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Cochrane Database Syst Rev. 2000;(4):CD001460.

Penicillamine for treating rheumatoid arthritis.

Author information

1
Health Services Research, Veterans Affairs Medical Center, Mailbox Station 152, 2002 Holcombe Blvd, Houston, Texas, USA, 77024. mes@bcm.tmc.edu

Abstract

OBJECTIVES:

To estimate the short-term effects of D-penicillamine for the treatment of rheumatoid arthritis (RA).

SEARCH STRATEGY:

We searched the Cochrane Musculoskeletal Group's trials register, the Cochrane Controlled Trials Register (issue 3, 2000) and Medline up to and including August 2000 and Embase from 1988-2000. We also carried out a handsearch of the reference lists of the trials retrieved from the electronic search.

SELECTION CRITERIA:

All randomized controlled trials and controlled clinical trials comparing D-penicillamine against placebo in patients with rheumatoid arthritis.

DATA COLLECTION AND ANALYSIS:

The methodological quality of the trials was assessed independently by two reviewers (CS, EB) and checked by a third (MS) using a validated quality assessment tool (Jadad 1996). Rheumatoid arthritis outcome measures were extracted from the publications for the six-month endpoint and stratified according to D-penicillamine dosages: low (<500mg/day), moderate (500 to <1000mg/day) and high (1000 mg/day or greater). Data was abstracted by one reviewer and checked by a second (CS, MS). The pooled analysis was performed using the standardized mean difference for joint counts, pain and global assessments. The weighted mean difference was used for erythrocyte sedimentation rate (ESR). Toxicity was evaluated with pooled odds ratios for withdrawals and adverse reactions. A chi-square test was used to assess heterogeneity among trials. Fixed effects models were used throughout, since no statistical heterogeneity was found.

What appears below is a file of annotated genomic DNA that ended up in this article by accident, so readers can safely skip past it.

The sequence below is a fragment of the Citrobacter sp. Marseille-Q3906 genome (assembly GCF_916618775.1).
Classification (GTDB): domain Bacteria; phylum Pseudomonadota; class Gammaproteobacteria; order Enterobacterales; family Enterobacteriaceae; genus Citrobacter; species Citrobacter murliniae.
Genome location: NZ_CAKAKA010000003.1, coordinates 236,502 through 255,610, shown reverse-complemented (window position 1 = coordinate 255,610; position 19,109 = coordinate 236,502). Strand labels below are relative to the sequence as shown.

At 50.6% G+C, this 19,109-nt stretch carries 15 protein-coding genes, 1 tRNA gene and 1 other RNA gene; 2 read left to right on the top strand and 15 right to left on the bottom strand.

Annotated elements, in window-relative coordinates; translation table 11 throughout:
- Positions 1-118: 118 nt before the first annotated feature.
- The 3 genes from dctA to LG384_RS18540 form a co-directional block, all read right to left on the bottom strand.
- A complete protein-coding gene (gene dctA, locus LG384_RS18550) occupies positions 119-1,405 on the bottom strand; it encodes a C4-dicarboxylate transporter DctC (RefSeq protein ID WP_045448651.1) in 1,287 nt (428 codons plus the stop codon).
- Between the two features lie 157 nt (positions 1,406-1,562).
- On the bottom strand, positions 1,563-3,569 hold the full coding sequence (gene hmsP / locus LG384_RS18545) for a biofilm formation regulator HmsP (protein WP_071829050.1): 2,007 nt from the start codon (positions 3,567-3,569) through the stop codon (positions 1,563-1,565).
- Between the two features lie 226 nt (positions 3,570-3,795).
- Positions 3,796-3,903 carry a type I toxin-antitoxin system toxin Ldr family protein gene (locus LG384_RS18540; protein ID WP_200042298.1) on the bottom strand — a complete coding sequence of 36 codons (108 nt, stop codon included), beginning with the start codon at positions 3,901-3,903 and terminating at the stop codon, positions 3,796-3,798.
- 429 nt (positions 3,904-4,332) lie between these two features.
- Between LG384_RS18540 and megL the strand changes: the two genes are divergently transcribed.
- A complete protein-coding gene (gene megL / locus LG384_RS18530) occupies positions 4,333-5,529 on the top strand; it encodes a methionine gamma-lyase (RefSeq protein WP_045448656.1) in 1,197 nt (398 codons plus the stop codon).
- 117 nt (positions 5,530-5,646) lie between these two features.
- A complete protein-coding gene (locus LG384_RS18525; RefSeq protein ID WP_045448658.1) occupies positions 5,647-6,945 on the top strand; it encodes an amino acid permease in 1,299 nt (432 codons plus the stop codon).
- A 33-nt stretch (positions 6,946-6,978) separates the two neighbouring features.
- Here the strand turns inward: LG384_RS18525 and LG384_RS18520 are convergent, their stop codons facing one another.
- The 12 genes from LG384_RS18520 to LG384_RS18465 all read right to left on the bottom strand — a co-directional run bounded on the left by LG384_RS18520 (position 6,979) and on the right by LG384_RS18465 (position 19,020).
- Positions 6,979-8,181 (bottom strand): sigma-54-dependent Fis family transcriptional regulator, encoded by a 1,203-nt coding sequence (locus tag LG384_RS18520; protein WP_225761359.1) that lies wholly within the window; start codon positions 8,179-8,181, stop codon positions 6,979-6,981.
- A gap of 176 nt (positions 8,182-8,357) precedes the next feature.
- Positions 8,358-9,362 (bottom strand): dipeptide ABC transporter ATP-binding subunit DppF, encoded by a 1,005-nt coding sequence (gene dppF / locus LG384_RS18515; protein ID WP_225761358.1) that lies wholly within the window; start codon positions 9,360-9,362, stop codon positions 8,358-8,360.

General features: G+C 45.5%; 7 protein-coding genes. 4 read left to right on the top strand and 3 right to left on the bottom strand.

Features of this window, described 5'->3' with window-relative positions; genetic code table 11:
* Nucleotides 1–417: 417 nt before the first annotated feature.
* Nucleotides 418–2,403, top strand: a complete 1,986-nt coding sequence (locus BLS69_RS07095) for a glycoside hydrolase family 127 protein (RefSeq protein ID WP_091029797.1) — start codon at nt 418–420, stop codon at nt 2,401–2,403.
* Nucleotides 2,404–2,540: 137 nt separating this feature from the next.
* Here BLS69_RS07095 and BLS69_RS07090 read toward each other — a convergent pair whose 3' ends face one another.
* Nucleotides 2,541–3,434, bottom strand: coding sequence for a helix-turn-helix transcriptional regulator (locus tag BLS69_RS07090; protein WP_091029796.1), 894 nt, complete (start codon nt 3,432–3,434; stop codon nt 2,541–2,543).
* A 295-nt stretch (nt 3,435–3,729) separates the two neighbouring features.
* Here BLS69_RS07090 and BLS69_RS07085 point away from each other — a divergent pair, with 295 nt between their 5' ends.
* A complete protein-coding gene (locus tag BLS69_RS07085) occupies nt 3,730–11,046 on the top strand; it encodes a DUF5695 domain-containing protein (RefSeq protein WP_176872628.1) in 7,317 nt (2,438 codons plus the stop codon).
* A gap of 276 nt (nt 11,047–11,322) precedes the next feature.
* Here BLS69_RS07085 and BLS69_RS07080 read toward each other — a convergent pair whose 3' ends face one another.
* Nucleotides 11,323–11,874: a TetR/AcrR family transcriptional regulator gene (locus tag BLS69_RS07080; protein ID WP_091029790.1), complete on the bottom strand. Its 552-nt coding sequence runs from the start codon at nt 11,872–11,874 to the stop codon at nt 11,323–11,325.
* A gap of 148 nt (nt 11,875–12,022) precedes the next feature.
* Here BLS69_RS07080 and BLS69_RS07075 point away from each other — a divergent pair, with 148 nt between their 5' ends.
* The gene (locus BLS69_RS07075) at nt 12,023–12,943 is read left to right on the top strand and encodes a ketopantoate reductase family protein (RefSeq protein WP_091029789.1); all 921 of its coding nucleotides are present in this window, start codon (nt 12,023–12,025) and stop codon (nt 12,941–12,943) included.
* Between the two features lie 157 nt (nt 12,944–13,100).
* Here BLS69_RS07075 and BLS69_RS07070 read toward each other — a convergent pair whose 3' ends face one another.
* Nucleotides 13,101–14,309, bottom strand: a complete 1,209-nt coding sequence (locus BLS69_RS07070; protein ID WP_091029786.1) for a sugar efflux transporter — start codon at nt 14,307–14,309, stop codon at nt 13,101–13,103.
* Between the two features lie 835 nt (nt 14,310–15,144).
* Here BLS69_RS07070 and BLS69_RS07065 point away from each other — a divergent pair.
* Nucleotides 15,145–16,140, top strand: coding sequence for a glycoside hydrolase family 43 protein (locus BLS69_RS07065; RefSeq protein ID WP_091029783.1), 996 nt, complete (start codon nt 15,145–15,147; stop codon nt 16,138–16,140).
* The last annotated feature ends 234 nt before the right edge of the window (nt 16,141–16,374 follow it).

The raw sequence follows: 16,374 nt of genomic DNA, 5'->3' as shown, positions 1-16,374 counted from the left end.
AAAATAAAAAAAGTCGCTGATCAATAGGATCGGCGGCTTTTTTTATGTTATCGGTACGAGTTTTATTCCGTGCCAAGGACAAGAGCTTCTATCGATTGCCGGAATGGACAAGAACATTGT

MAIN RESULTS:

Six trials were identified, with 425 patients randomized to D-penacillamine and 258 to placebo. A statistically significant benefit was observed for D-penicillamine when compared to placebo for all three-dose ranges and for most outcome measures including: tender joint counts, pain, physician's global assessments and ESR. The standardized weighted mean differences between treatment and placebo in moderate doses were -0.51 [95% CI -0.88, -0.14] for tender joint counts, -0.56 (95% CI -0.87, -0.26) for pain and -0.97 (95% CI -1.25, -0.70) for global assessment. The difference for ESR was -10.6 mm/hr. Similar results were observed for the higher dose group. Total withdrawals were significantly higher in the moderate and high dosage D-penicillamine groups (OR=1.63 and 2.13 respectively), mostly due to increased adverse reactions (OR = 2.60 and 4.95 respectively), including renal and hematological abnormalities.

REVIEWER'S CONCLUSIONS:

D-penicillamine appears to have a clinically and statistically significant benefit on the disease activity of patients with rheumatoid arthritis. Its efficacy appears to be similar to that of other disease modifying anti-rheumatic drugs (DMARDs), but with a significantly higher toxicity. Its effects on long-term functional status and radiological progression are not clear from this review.

Update of

PMID:
11034719
DOI:
10.1002/14651858.CD001460
[Indexed for MEDLINE]

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